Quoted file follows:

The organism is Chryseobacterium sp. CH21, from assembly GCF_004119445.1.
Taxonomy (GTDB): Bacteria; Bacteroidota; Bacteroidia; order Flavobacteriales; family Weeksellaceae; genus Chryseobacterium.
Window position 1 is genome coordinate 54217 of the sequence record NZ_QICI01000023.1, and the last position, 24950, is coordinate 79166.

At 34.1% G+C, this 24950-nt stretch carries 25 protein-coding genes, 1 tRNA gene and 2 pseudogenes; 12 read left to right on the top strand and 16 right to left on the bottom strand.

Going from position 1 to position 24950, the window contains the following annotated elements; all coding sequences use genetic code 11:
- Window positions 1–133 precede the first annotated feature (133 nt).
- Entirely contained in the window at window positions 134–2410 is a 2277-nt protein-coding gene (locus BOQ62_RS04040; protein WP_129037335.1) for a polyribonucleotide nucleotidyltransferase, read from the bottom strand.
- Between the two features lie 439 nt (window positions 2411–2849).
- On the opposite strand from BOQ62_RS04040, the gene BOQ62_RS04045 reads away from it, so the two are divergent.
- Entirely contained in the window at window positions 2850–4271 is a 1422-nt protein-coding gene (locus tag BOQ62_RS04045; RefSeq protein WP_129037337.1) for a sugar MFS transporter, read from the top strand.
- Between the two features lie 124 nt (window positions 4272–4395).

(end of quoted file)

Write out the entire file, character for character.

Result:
The organism is Chryseobacterium sp. CH21, from assembly GCF_004119445.1.
Taxonomy (GTDB): Bacteria; Bacteroidota; Bacteroidia; order Flavobacteriales; family Weeksellaceae; genus Chryseobacterium.
Window position 1 is genome coordinate 54217 of the sequence record NZ_QICI01000023.1, and the last position, 24950, is coordinate 79166.

At 34.1% G+C, this 24950-nt stretch carries 25 protein-coding genes, 1 tRNA gene and 2 pseudogenes; 12 read left to right on the top strand and 16 right to left on the bottom strand.

Going from position 1 to position 24950, the window contains the following annotated elements; all coding sequences use genetic code 11:
- Window positions 1–133 precede the first annotated feature (133 nt).
- Entirely contained in the window at window positions 134–2410 is a 2277-nt protein-coding gene (locus BOQ62_RS04040; protein WP_129037335.1) for a polyribonucleotide nucleotidyltransferase, read from the bottom strand.
- Between the two features lie 439 nt (window positions 2411–2849).
- On the opposite strand from BOQ62_RS04040, the gene BOQ62_RS04045 reads away from it, so the two are divergent.
- Entirely contained in the window at window positions 2850–4271 is a 1422-nt protein-coding gene (locus tag BOQ62_RS04045; RefSeq protein WP_129037337.1) for a sugar MFS transporter, read from the top strand.
- Between the two features lie 124 nt (window positions 4272–4395).